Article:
Although Spanish dictator Franco owed to the Italian fascists and German Nazis for the successful coup, he did not let them to pull him into World War 2. This fact did not prevent him, however, from purchasing weapons or their production license rights from Hitler’s Germany. The license for the Bf 109F/G fighter was purchased in this manner. The airframe production was trouble free in Spain but the engines should have been delivered by Germany. Eventually this never happened so the Spanish have to help themselves. Initially, they tested domestic HS-12Z engine but it was no earlier than in 1949 that a small series of HA-1109 K-1L/C-4J was produced. Meanwhile the airframes had been awaiting the power plant installation already since 1944! In 1953, Great Britain lifted the embargo so it was possible to purchase British Merlin 500/45 engines. Eventually, these engines were installed into modified Messerschmitt airframes. Between 1955-56, the Spanish Air Force received 171 machines of the new HA-1112 M-1L/C-4K Buchón (Pigeon) version. Of course these aircraft could not have been used as fighters, their primary role were the ground attacks. For these missions the aircraft were equipped not only with cannon armament but also with rockets. The latter were used against the insurgents in Spanish Morocco in 1958-60. During the mid 1960s the Buchóns were transferred to training and reserve units. But their finest hour was yet to come. About 15 Buchóns together with Spanish license-built He 111 (CASA 2.111) were used for the filming purposes during the shooting of Battle of Britain film in 1968. To resemble the Bf 109 the film Buchóns were modified by addition of the squared wing tips, mock up weapons and tail plane struts. Of interest might be the fact that during the filming the Buchóns were used not only as German aircraft but also to expand the Hurricane force as they flew in the formation in the background. Several Buchóns survived the filming and participated in other films, too. Some of them still fly nowadays as warbirds.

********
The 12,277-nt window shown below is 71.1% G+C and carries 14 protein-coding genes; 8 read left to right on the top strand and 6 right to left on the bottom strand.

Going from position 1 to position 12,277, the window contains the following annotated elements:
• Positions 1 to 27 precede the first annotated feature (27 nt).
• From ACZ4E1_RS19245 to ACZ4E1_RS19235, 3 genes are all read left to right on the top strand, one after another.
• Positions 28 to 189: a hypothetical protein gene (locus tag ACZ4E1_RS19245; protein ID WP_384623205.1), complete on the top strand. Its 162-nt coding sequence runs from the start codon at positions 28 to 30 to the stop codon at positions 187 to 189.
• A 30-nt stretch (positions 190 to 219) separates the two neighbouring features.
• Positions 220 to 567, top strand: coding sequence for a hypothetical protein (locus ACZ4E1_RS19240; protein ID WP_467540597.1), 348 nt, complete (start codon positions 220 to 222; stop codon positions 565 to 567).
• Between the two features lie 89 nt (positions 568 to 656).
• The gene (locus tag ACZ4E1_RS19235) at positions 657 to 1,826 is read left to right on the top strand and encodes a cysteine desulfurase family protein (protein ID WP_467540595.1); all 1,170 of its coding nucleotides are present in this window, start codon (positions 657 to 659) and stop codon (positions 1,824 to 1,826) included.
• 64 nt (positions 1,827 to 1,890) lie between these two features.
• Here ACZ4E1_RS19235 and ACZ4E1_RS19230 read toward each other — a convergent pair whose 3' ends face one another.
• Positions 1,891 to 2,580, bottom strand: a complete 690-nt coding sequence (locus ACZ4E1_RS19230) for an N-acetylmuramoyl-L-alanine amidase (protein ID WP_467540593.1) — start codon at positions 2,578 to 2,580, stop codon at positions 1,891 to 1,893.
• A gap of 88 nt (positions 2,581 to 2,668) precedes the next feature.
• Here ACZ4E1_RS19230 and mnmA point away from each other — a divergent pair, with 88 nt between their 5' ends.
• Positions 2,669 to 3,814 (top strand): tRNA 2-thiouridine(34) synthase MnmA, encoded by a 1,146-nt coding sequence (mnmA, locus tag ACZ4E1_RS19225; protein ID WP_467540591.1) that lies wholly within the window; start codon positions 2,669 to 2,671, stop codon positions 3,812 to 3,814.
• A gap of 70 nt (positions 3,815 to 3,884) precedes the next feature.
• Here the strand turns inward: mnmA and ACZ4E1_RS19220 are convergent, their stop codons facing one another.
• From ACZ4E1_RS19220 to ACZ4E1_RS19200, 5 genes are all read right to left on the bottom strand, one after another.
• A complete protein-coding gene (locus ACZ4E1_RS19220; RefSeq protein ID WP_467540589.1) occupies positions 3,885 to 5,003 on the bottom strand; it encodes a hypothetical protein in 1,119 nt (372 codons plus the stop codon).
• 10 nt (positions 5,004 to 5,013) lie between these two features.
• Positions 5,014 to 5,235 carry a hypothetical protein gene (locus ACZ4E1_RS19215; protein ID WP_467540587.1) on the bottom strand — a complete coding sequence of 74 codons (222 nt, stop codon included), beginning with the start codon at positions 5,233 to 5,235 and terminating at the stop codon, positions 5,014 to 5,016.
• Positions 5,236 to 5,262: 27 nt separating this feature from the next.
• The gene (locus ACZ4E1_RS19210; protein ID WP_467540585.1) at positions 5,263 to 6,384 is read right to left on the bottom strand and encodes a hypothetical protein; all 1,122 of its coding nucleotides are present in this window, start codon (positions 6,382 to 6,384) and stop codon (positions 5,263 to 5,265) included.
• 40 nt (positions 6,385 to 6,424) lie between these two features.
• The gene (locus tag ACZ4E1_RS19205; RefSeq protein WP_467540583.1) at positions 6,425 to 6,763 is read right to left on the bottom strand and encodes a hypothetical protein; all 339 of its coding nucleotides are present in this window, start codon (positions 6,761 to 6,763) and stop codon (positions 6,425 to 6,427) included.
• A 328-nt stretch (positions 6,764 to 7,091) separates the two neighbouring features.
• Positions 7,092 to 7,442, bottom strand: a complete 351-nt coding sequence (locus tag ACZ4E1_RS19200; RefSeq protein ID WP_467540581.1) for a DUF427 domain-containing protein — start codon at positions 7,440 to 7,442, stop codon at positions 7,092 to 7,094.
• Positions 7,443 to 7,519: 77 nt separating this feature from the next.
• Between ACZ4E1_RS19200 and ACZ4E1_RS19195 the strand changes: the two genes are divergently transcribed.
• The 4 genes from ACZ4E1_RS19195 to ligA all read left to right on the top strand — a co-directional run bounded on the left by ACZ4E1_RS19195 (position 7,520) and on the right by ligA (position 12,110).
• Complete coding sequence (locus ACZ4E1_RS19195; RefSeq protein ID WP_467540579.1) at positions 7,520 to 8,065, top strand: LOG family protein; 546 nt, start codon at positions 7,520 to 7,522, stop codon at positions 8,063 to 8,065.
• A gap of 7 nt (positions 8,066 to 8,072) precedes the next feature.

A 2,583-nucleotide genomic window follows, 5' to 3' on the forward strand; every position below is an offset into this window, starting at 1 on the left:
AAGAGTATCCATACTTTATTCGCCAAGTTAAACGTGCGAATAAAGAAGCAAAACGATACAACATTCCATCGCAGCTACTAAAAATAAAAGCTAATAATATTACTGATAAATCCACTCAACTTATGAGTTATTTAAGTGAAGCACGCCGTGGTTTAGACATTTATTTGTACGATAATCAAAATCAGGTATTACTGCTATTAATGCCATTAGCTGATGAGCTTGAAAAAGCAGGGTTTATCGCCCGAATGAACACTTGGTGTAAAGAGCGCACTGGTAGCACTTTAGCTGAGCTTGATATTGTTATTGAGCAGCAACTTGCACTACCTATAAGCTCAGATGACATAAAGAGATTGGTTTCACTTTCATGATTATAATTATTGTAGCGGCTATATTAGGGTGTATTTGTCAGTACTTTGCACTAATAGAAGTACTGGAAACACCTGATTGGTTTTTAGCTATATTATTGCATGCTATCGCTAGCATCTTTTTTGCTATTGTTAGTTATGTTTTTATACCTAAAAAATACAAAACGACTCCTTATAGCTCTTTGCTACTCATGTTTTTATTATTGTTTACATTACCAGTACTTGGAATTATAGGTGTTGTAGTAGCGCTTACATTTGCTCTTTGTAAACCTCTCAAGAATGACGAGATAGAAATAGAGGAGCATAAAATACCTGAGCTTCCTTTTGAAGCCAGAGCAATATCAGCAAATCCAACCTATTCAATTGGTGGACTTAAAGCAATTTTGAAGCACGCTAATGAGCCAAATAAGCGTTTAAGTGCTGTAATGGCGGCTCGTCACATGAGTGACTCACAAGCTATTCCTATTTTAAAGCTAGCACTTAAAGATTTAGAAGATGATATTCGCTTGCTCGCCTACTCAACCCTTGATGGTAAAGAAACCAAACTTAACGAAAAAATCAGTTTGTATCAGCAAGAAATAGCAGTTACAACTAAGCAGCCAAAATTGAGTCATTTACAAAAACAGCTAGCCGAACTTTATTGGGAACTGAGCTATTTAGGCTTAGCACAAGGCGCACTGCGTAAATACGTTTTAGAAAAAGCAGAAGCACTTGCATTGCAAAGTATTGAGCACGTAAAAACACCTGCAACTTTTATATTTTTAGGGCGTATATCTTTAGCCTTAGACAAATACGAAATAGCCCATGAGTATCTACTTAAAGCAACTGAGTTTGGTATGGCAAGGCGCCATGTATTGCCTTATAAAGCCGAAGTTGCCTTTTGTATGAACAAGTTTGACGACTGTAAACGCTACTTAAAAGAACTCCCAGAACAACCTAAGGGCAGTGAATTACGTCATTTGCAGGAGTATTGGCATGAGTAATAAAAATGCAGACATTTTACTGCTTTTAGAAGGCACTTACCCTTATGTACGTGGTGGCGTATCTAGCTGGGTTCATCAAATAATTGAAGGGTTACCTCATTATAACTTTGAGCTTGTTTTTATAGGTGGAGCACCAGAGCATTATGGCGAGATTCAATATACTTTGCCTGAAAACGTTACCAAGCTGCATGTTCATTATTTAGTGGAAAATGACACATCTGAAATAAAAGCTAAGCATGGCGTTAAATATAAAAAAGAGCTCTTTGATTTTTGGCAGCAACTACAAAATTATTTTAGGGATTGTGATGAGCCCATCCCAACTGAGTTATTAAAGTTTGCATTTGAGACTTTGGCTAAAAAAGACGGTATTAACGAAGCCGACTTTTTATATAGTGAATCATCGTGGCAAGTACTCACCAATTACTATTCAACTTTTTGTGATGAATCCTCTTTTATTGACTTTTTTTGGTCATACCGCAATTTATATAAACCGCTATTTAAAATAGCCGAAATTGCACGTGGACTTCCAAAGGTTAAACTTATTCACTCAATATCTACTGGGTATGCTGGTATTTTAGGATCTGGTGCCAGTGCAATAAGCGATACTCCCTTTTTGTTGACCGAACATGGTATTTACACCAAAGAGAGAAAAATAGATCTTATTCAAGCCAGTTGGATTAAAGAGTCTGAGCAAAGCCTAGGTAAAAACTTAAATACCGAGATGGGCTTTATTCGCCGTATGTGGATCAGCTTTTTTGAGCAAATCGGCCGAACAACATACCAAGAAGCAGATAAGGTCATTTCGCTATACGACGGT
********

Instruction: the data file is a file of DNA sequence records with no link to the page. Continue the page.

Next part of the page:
The kit of the Spanish ground attack version of the Buchón contains two frames with grey styrene parts, a part of which, including the rockets and their racks are injected from a metal mould that was completely designed in 3D CAD, there is also a frame with clear parts, highly detailed resin cast cannon parts, exhaust stacks and photo-etched parts. The Buchóns in Spain served in two camouflage scheme standards. Initially it was the overall blue coat that was later replaced by aluminium dope on the upper surfaces and light blue coat on the lower surfaces. The decal sheet offers markings for three machines; two of them feature the standard camouflage scheme while the last one carries non standard field applied camouflage. The overall blue and the non-standard machine sport nicknames on their noses and also unit badges.